Those Employed to Guard Ani are Destroying Ani

During the 1980s and 1990s, when the whole site of Ani was under the full control of the Turkish Army, very little damage was done to the remains as a result of the activities of treasure hunters. This was in marked contrast to most other archaeological sites in Turkey.

In 2004, as a result of a decision made by the Turkish Ministry of Defence, the responsibility for the day-to-day control of the Ani archaeological site was passed from the Turkish Army to the Turkish Ministry of Culture. The immediate effect of this was that it was now possible to travel to Ani without needing a permit, photography within the site was now permitted, and only a token number of soldiers would now patrol the site.

Part of the conditions set by the Turkish army before allowing this hand-over was that civilian guards had to be appointed to supervise the site and replace the duties previously performed by the soldiers. These guards are not actually employees of the Ministry of Culture because the task of guarding Ani was subcontracted to a Kars-based business.

All the guards are inhabitants of Ocakli village, located just outside Ani's walls. At night they use their position of authority to roam the ruins at will, digging anywhere they think may contain treasure. The following photographs document some of the damage they have done. All of this destruction took place between August 2006 and August 2007.

Photographic Evidence

It is probable that considerably more damage has been done to the remains than is depicted here. In many cases the evidence is located in the less-visited parts of Ani and would be only noticeable when actually walked over.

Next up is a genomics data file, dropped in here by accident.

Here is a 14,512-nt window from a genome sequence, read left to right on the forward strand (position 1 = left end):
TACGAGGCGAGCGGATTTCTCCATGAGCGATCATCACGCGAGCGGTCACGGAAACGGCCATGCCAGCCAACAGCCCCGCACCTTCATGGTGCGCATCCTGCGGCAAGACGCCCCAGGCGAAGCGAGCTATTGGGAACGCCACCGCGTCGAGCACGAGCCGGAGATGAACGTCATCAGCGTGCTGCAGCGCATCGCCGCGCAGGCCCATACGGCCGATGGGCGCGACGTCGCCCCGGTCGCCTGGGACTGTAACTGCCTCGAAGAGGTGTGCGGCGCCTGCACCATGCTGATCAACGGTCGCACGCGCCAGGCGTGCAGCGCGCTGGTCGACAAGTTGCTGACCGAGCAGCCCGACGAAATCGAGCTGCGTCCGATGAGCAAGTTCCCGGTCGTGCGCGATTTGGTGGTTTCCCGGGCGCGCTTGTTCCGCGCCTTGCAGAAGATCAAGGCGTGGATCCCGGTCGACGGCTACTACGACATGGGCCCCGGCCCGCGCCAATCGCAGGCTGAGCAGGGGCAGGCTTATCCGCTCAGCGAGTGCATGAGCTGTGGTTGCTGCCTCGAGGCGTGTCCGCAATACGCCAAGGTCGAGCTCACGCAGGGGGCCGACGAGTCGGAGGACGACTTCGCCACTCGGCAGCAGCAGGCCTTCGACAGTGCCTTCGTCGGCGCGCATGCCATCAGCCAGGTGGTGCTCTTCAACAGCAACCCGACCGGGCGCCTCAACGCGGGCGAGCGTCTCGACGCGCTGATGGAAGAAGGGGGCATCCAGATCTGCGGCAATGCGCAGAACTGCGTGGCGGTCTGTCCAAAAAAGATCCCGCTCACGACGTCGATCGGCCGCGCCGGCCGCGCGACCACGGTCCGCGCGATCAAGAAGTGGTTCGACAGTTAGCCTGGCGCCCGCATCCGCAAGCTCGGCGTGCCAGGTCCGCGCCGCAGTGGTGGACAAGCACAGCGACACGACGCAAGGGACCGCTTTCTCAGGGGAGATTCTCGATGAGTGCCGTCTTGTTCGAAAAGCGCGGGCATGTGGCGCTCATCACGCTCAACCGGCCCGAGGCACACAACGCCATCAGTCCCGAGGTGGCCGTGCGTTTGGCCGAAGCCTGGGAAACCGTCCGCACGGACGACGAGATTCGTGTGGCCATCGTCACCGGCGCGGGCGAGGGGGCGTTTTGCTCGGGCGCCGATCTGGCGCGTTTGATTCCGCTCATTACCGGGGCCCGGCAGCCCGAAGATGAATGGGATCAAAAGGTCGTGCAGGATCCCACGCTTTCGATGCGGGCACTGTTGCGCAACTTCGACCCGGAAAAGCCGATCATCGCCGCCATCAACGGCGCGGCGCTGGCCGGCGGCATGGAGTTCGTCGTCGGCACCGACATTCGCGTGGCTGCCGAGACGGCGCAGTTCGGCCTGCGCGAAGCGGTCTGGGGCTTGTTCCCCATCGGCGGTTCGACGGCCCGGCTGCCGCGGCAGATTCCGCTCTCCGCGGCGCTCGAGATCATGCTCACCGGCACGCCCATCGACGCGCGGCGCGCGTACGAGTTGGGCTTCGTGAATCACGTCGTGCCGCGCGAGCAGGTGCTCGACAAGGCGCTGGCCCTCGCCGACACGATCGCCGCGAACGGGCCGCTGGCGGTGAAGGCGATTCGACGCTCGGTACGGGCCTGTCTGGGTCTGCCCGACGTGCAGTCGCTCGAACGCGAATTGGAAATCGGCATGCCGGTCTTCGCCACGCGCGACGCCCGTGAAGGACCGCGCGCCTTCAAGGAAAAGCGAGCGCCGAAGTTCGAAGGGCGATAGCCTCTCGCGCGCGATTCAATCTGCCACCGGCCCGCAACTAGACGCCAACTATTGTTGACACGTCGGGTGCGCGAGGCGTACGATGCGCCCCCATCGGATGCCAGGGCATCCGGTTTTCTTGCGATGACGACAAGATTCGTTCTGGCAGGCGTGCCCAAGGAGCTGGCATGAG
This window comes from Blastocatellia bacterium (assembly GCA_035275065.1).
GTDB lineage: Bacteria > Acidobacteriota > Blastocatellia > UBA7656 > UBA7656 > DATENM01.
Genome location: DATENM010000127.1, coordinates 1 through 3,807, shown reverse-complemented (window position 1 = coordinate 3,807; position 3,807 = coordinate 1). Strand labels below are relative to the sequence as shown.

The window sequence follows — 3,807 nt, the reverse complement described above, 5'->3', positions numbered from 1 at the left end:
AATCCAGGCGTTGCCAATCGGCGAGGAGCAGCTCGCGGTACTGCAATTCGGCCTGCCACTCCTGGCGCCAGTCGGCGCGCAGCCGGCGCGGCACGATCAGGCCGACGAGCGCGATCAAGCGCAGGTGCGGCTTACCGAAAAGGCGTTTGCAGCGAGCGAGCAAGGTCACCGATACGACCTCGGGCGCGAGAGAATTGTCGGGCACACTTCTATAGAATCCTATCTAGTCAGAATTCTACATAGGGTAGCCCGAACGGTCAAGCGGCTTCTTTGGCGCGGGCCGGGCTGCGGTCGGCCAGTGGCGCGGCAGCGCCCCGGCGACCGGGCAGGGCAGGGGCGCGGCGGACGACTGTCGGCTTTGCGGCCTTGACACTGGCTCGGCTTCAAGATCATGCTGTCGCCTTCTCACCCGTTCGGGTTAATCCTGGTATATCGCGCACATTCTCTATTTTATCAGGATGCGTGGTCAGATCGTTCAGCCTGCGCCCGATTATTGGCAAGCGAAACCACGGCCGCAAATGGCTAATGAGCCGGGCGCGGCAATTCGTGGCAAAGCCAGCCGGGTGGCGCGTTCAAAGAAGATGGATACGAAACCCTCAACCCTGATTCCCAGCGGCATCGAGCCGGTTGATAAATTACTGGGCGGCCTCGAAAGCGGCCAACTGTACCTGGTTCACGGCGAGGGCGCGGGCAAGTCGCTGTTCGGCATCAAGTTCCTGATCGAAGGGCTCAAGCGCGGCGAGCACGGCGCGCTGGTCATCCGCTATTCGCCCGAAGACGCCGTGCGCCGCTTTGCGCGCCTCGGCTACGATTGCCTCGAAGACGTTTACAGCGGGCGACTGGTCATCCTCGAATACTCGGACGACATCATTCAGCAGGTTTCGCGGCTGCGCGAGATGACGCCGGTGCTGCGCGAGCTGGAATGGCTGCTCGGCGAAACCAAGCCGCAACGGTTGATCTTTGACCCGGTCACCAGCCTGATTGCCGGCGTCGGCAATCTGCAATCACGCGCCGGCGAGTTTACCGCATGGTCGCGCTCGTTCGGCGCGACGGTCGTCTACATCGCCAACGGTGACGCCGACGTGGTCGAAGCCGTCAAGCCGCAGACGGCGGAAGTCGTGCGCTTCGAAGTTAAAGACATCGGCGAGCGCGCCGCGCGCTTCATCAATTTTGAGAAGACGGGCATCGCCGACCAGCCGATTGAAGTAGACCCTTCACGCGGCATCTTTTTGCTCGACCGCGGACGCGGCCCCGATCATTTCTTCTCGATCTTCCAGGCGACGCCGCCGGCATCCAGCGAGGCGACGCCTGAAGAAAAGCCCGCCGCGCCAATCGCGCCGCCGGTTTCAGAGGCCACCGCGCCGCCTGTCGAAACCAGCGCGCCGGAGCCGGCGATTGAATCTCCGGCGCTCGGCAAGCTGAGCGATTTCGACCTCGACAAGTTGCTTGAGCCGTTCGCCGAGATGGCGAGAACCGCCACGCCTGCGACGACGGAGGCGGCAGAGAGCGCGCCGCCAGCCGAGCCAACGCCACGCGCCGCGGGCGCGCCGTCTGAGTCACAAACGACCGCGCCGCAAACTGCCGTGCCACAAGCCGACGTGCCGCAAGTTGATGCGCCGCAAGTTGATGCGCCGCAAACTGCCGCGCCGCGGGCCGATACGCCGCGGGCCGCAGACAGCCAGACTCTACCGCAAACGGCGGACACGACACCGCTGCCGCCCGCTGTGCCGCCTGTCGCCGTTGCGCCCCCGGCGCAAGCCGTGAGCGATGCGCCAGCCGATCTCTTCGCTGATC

1. and 2.   In 2002 and 2003, French archaeologists from the Sorbonne excavated a series of structures located beside the west façade of the cathedral. A row of three chambers was uncovered. At the southern end of the row is a chamber open to the south. Inside it is a grave that may have been that of Queen Katranide who had the cathedral completed. The archaeologists excavated the contents of the grave, but no human remains were found. Treasure hunters have now dug out the entire contents of the grave.

3.   To the north of the Katranide tomb is a small chapel, then there is a rectangular chamber that contains a row of six gravestones, two of which have inscriptions on them. Because of the significance of the location, in the shadow of the cathedral, it is probable that only Ani's most important personages would have been interred there. The above photograph shows the chamber in 2006.

4.   The above photograph shows the same view in 2007.

5.   The broken gravestone and the upturned gravestone were the two stones that had inscriptions in Armenian on them.

6.   On the floor of the apse of the cathedral, an area of disturbed ground indicates the spot where the Ani guards had dug a large hole in their quest for treasure.

7. and 8.   The photographs above show a series of sarcophagus-like structures, almost certainly graves, located near the Church of St. Gregory of the Abughamirs. Between 2006 and 2007 their contents were dug out, then roughly filled in again.

9.   This photograph was taken inside the Church of Tigran Honents. Several large gravestones set into the floor in front of the apse have been moved and the ground beneath them has been dug up.

10.   Inside the north-west corner of the Tigran Honents church. The medieval floor paving has been pulled up to allow the digging of a hole, and has then been roughly re-laid.

11.   This part of Ani is located to the east of the cathedral and overlooks the Tigran Honents church. It contains the site of a medieval cemetery. Several of the graves have been dug up, and gravestones and capping slabs have been broken.

12. and 13.   Human bones are visible inside one of the desecrated graves.